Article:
As long as the silent majority have no representation, but are continually being taxed or imposed upon financially, via these many over-running vermin and repetition of offensive behavior against even the elderly, and no law coming to bear to protect them – no president crying out boldly and with vigor to denounce the abuse, they cannot realistically defend their happiness or their way of life, nor their senior parents, without resorting to violence.

Mary Schapiro is as much what is wrong with the SEC as was Christopher Cox. As much what is wrong with America as dirty ass fuck-America-HankPaulsonorGoldmanSachs. Schapiro comes in following the abuse and winks white collar criminal behavior and group acting in dishonesty schemes, aside.

She has no sense of integrity or fortitude in how to manage a case, so that it serves as a lasting deterrent to future generations.

A 100 year flood – no joke – the worst flow of executive corruption in the last 2000 years, right here at home – while our military is stationed 6500 miles away, and our best fighting men are being killed on foreign soil. http://answers.yahoo.com/question/index? qid=20081026063116AAkhpnU http://www.blurtit.com/q210451.html

All Hail Goldman Sachs. All Hail the man who in 2002-2006 oversaw the bundling and packaging of what he would later call “toxic assets,” for what better to leverage against the American people, while their son’s are dying on foreign soil. If it was just a regular asset it would not be so terroristic. But with a “toxic asset” … a domestic enemy of the United States could do far more damage.

All Hail Lloyd Blankfein. All Hail Jamie “BitchGodess” Dimon of the Derivatives Market. All Hail John Mack the benevolent one who fails to speak up for capitalism and capitalist rule of law – during a crisis. Utterly fails to defend it at any time since that period. All Hail Ben Bernanke, who tho timid, duly kiss Paulson’s ring hand and worships at the alter of white supremecy in the Federal reserve with all the wig-wearing governors on the board also bowing down at the same hand and alter.

All Hail Front Running, and using tax payer money to pay programmers for faster code and upgrades on the corporations mainframes cause we sure as hell weren’t using the money to refinance anybody’s house. All Hail the beastmasters of injustice who fornicate over the law, after flaunting it. Do what he says Nancy, he has fixed “toxic assets” bundled them around Junior’s abdomen. Give him whatever he asks.

And the creature spoke: Asking or rather GS asking through their captured lobbyists, paid for by tax payer money because they weren’t lending to small business either. .. .that Mary Schapiro be appointed to run the SEC in Christopher Cox’s absence.

Here is to Judge Jed Rakoff. Mud in your eye Judge if you are just holding out for your cut. We will know it if this pause does not result in criminal prosecution of white collar crime under at least one of the items mentioned above. And a stiff sentence handed down on the group of dishonest brokers and offenders.

Fade
to
music

“Let us not talk falsely now, for the hour is getting late…”

http://www.youtube.com/watch?v=5wfub-LbO mk

http://www.youtube.com/watch?v=bBhv-wlb2 70&feature=related

http://www.youtube.com/watch?v=wS_xQ9H9r aU&feature=fvw

Posted by AllAlongtheWatchTower | Report as abusive

Judge rejects settlement. This is a good development that a Judge is not willing to allow the settlement, especially since the settlement is presented on the same day the complaint is filed.

The case was filed, and before it could be reviewed by watchdogs of SEC abuse, settled the same day. A flash bang, designed to go off and stun anyone who tries to understand what the vermin at the SEC have just done.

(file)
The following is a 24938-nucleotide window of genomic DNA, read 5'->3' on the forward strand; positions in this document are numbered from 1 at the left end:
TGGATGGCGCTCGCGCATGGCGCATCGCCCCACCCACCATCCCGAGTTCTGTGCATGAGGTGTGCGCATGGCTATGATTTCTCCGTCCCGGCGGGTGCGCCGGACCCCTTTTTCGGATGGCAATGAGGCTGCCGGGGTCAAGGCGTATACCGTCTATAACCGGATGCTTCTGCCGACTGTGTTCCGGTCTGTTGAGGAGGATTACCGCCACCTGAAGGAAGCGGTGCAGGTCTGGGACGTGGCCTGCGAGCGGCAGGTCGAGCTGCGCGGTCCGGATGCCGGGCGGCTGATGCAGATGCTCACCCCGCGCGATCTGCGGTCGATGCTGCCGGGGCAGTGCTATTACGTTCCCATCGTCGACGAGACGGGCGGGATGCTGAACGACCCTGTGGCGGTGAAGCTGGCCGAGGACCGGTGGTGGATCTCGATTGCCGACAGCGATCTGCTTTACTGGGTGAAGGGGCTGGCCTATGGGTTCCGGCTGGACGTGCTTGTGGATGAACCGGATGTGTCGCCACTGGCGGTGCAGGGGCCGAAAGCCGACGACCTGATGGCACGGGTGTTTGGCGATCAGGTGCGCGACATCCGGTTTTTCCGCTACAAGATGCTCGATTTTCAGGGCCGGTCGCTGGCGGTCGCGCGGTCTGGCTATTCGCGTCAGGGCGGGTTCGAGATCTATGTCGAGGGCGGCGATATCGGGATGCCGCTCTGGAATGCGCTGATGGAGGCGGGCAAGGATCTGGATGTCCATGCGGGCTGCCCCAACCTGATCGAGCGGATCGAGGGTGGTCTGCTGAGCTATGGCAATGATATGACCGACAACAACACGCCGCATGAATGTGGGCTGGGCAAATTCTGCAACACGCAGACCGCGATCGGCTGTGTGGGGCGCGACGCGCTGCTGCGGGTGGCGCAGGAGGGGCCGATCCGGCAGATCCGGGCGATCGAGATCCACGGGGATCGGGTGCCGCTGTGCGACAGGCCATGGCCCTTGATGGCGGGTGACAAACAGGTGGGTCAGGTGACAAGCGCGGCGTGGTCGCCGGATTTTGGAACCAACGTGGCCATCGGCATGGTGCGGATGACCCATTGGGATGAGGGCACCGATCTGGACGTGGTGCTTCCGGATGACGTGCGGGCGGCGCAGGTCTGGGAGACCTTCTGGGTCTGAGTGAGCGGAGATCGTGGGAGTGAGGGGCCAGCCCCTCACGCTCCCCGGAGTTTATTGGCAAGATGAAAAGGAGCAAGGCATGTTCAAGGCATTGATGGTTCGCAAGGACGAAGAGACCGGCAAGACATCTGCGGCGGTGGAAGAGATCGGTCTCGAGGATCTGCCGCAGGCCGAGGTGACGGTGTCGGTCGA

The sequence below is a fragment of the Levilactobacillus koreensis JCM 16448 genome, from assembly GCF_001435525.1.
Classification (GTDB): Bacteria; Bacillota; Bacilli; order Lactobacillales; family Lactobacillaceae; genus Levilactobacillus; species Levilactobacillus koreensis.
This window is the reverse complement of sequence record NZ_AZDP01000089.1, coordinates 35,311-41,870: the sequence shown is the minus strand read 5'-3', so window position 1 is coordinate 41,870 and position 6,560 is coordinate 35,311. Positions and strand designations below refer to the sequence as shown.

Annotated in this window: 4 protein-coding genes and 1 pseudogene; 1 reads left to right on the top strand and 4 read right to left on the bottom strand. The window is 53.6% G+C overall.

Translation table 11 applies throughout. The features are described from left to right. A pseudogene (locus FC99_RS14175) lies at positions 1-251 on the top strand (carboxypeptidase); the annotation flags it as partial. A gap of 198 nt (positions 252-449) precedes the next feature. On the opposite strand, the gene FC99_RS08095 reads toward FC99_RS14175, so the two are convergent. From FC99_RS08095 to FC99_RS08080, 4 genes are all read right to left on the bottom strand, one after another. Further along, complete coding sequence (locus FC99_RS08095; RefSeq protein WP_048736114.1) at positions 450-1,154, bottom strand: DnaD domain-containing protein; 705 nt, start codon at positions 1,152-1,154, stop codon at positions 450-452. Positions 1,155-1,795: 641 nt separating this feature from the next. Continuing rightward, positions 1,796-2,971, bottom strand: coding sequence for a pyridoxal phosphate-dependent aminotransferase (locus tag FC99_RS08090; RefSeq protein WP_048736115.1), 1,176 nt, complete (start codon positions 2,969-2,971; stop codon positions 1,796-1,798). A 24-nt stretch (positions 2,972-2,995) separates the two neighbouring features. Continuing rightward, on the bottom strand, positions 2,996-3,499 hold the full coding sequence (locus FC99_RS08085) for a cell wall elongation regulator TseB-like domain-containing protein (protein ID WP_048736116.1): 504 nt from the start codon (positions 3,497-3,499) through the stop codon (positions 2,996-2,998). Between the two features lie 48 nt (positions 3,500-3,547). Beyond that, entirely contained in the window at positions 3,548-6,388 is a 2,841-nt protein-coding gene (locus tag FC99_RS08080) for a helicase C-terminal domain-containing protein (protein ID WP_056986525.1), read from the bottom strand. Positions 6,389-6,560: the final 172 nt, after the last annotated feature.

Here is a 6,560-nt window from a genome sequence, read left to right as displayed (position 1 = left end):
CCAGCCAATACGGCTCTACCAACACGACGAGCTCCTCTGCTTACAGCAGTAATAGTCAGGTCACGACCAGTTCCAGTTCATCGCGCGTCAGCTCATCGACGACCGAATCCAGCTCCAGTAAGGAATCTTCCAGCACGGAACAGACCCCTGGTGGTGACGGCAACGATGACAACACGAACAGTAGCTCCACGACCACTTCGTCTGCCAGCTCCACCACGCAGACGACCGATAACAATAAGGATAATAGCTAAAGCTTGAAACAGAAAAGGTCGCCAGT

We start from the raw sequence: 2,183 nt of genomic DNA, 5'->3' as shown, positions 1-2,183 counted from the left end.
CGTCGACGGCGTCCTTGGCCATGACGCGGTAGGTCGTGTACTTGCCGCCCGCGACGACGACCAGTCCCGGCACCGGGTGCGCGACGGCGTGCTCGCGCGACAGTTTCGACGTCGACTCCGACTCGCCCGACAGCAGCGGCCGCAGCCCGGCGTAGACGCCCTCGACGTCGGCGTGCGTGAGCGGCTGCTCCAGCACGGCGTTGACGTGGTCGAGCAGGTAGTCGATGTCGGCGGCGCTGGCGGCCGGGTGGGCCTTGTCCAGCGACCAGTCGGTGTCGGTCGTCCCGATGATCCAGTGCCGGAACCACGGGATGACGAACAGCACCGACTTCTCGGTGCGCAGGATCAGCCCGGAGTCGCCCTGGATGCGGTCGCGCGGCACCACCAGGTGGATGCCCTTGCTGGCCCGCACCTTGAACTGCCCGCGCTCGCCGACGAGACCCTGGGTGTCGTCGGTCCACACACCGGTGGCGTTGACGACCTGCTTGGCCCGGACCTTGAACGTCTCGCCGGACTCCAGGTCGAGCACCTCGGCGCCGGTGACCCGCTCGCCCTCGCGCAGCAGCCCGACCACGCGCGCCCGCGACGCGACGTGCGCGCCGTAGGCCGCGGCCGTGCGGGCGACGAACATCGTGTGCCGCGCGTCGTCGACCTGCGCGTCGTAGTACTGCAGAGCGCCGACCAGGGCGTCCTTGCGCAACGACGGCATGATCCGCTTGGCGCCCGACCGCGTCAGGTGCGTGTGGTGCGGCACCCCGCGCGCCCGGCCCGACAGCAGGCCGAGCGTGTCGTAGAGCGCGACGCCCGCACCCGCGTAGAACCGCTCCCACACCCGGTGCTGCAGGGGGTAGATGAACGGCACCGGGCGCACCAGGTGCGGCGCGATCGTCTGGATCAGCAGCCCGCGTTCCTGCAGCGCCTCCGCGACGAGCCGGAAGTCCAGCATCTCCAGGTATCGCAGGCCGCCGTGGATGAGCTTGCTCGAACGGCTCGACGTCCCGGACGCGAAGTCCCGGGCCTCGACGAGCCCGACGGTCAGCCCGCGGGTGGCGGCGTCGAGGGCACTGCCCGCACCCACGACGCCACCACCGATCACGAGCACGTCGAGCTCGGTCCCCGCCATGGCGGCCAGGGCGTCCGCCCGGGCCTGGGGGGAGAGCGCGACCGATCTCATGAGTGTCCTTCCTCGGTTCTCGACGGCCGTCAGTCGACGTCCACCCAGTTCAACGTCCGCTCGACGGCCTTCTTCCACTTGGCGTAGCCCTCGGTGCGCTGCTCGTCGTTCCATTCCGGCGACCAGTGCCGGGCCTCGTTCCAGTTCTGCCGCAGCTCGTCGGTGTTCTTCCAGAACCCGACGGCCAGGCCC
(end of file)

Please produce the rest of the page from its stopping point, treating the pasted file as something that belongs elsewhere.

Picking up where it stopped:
The Judge gives us reason to pause. Thank God. Someone is doing the more serious work of trying to restore public trust. Because the SEC does not mention the public-interest in any of the 13 pages of its complaint. …Note: It only takes the Honorable Judge Jed Rakoff 2 pages to speak of the public. A glaring omission of Mary Schapiro’s SEC.

When I read the complaint, written by David Rosenfeld of the SEC, under care and supervision of Mary Schapiro, it was clear the SEC is acknowledging deception in financial matters, but then fails to name the individual investment brokers or executives involved. Such an omission, is a beacon-indicator: More corruption is at work in the SEC and the agency is acting exactly like it did when Christopher Cox ran the show. One is left to wonder, if Chrissy left his skirting-the-law outerwear in the executive office closet, because Mary Schapiro is doing the same skirt-hiking song and dance routine, in failing to name the offending and dishonest brokers, individually, in the complaint, (a service the compromised regulator performs, often delights in performing, for the benefit of the offending brokers who are supposedly being reformed).

Service intent in deference to offending parties in questions:

1) Omitting to prosecute the more serious offenses of the parties involved @ actual fraud. Consists of deceit, artifice, trick, design, some direct and active operation. Includes cases of successful deployment of any cunning or deceptive act to circumvent law or cheat another. 2) Omitting to prosecute constructive fraud. Fraud is actual or constructive. Constructive fraud consists of BREACH OF DUTY, which in a pattern of behavior can be shown to produce gain or advantage to the dishonest broker or executives at fault. 3) Fraud in factum: Misrepresentation as to the nature of a writing that a person signs (such as a proxie vote), without knowledge nor reasonable opportunity to obtain knowledge because the ones with the knowledge are acting in a pattern to withold it. See 2 above. 4) Omitting to prosecute professional misconduct.

5) Omitting to prosecute fraudulent concealment: The hiding or suppression of a material fact or circumstance which the party is legally or morally bound to disclose. 6) Failing to prosecutive fraudulent conversion: Receiving into possession money or property of another and using dishonesty to fool a party, converting that money or applying the same to or for one’s use, benefit or personal wealth enrichment.